When CLF found Boston’s school bus contractor violated clean air laws, we sued to make them stop. Transdev Services, Inc., was allowing its buses to idle more than the state’s legal limit of five minutes – forcing students and community members to breathe in toxic tailpipe pollution. Thanks to our efforts, Transdev is taking responsibility – resulting in cleaner, healthier air for our children and neighbors. And, the company will provide funding for three local nonprofits in the communities where its pollution caused the most harm. Here, I share the story of one of these organizations.
Alternatives for Community & Environment
You can’t protect the environment without helping the community. This idea is the backbone for Alternatives for Community & Environment (ACE), focusing on the Roxbury area. Talking with ACE’s Staff Attorney and Director for Environment Justice Legal Services, Sofia Owen, I realized the importance of community and the work ACE does to support local neighborhoods. “The vision is to build a healthy and sustainable community for folks in Roxbury and environmental justice populations in Massachusetts as a whole,” Sofia explained.
That vision drives how the organization chooses its projects. ACE starts by listening to what matters to the community and how it can solve a problem because, as Sofia pointed out, “just because I have an advanced degree doesn’t mean I know better than somebody in the neighborhood what the issues are.”
Most of ACE’s work revolves around partnerships to promote advocacy through policy and action. It collaborates with CLF and environmental justice and statewide organizations, and it joined several coalitions to push for the passage of environmental justice legislation this past legislative session.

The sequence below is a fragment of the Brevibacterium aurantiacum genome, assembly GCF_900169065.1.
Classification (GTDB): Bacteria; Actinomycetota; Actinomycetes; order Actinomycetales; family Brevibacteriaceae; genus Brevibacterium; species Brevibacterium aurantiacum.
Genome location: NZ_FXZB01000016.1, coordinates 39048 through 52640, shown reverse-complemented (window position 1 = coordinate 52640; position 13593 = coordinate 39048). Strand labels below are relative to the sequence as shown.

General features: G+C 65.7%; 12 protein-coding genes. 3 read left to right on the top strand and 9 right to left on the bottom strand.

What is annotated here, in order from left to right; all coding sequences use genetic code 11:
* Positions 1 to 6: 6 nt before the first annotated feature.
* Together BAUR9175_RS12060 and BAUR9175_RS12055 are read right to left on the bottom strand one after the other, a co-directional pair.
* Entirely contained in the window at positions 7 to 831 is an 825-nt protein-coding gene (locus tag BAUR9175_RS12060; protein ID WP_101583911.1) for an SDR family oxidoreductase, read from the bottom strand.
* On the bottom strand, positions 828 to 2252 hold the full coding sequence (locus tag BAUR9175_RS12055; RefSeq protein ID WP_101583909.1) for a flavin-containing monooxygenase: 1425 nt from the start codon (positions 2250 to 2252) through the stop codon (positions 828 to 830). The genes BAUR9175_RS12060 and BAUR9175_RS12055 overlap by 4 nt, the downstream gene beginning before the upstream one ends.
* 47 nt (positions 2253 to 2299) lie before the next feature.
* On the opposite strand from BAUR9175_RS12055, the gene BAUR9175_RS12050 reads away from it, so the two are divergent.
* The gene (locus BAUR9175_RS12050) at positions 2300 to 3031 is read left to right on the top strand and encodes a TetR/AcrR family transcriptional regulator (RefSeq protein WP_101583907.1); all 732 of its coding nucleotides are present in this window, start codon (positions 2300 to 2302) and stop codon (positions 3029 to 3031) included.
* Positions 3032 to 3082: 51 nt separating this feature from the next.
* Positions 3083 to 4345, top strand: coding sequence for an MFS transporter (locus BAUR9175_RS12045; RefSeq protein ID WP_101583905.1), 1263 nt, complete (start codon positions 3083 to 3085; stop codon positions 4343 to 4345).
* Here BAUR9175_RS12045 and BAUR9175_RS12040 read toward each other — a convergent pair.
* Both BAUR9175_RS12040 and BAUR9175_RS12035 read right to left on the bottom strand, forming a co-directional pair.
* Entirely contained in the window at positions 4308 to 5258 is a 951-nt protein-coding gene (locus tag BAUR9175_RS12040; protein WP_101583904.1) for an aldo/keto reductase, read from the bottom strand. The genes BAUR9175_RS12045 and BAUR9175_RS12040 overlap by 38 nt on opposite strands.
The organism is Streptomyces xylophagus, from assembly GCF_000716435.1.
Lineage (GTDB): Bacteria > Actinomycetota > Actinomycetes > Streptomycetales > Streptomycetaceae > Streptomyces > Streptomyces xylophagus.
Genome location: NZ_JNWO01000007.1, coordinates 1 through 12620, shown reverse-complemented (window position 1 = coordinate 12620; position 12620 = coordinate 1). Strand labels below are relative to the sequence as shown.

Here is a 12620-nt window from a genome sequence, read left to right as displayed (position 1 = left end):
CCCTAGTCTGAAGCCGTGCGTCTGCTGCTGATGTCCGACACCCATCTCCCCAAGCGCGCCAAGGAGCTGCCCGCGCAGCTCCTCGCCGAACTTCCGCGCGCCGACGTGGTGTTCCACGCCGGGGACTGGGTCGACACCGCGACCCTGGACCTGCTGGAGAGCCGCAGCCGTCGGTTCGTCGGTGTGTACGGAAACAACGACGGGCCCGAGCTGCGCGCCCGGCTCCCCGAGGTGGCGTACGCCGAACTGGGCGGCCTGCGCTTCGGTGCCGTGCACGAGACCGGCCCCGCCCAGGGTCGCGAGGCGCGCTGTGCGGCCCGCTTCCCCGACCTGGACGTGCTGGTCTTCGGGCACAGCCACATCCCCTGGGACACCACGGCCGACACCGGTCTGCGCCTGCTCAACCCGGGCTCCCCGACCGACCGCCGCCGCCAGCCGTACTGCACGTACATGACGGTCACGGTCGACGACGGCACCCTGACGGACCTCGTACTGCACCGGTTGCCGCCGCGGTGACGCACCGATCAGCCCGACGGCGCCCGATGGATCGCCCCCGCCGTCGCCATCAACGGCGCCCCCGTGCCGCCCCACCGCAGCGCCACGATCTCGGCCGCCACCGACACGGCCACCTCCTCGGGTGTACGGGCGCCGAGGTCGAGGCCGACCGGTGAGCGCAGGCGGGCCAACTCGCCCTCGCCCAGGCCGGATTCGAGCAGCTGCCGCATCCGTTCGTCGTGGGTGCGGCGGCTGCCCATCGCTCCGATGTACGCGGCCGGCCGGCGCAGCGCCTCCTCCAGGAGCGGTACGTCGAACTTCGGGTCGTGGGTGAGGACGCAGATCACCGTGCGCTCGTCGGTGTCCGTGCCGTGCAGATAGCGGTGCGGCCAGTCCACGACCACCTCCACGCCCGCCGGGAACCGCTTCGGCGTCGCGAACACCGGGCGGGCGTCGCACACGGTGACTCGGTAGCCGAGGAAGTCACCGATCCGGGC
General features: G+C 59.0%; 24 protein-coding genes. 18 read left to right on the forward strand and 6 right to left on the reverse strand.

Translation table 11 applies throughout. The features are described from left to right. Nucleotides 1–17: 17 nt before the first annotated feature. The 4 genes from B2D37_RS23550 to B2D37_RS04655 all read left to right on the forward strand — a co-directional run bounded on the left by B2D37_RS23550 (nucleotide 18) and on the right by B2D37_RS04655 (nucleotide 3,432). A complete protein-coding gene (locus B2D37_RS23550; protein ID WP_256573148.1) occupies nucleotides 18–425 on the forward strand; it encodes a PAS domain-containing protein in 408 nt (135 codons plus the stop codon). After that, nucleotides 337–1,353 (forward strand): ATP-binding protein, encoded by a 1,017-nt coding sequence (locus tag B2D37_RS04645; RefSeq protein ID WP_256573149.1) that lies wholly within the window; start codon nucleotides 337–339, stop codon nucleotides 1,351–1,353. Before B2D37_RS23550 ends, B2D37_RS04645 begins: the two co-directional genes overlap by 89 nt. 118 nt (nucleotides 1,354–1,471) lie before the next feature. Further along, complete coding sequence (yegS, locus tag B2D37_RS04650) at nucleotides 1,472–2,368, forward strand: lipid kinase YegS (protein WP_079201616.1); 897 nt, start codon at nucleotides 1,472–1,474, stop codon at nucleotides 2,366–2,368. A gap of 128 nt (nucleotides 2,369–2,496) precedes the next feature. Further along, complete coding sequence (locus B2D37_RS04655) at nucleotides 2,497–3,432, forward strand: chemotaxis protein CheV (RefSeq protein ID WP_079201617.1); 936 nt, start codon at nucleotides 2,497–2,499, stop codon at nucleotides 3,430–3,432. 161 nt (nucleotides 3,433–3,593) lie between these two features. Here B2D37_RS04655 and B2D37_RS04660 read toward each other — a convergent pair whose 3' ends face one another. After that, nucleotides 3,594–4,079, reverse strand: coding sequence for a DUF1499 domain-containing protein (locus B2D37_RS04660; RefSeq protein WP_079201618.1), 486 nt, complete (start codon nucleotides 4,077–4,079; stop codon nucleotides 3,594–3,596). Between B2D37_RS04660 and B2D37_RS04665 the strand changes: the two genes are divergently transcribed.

In 2015, ACE came together with partners to pass Boston’s Diesel Emissions Reduction Ordinance (DERO) to reduce harmful air pollution, especially in neighborhoods like Roxbury. Sofia explained that this project was “a big deal and a big victory” for ACE’s youth team, REEP (short for Roxbury Environmental Empowerment Project). Currently, the team is working on passing DERO 2.0 to strengthen the regulation and its enforcement.
ACE also continues to host neighborhood listening sessions, attend city council meetings, and push forward environmental justice and education. With new funding from Transdev, ACE will be able to maintain progress on these projects. “It’s going to allow us to talk not just about the problem but to really put some money behind some potential solutions,” Sofia told me.
One of those solutions is ACE’s low-income T-fare program to subsidize transportation costs in this challenging economic time. While ACE has successfully created a youth pass program, this new program will focus on elders and young people who don’t qualify for the existing youth pass.
As the work progresses, you can’t stop wondering where the finish line is. For Sofia, there is never a definitive answer. Her measure is setting people up to succeed in standing up for their rights and understanding the world’s issues. “Today, I’m hopeful about it. Some days are harder than others, right?” Sofia laughed. “I just hope that the outpouring of support we’ve seen continues to persist, and that’s going to take continued advocacy from organizations like ACE and others whose whole mission is dedicated to this. So, we’re going to continue to show up, but I hope that others will, too.”
Before you go… CLF is working every day to create real, systemic change for New England’s environment. And we can’t solve these big problems without people like you. Will you be a part of this movement by considering a contribution today? If everyone reading our blog gave just $10, we’d have enough money to fund our legal teams for the next year.